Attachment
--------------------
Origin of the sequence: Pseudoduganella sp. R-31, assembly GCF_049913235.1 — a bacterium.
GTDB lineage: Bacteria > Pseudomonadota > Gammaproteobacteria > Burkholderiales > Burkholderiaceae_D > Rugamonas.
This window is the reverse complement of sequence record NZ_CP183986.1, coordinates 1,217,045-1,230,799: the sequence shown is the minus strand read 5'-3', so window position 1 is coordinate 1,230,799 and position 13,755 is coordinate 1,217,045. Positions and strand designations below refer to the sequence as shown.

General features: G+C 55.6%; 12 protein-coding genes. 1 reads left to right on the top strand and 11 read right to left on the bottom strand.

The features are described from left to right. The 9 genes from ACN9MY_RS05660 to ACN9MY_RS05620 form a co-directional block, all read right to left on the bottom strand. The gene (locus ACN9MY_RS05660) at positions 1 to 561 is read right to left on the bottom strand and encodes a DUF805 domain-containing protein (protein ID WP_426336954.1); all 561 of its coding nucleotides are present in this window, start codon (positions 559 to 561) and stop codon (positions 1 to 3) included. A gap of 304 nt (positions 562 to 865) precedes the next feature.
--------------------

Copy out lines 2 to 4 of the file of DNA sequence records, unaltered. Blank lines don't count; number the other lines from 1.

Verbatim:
GTDB lineage: Bacteria > Pseudomonadota > Gammaproteobacteria > Burkholderiales > Burkholderiaceae_D > Rugamonas.
This window is the reverse complement of sequence record NZ_CP183986.1, coordinates 1,217,045-1,230,799: the sequence shown is the minus strand read 5'-3', so window position 1 is coordinate 1,230,799 and position 13,755 is coordinate 1,217,045. Positions and strand designations below refer to the sequence as shown.

General features: G+C 55.6%; 12 protein-coding genes. 1 reads left to right on the top strand and 11 read right to left on the bottom strand.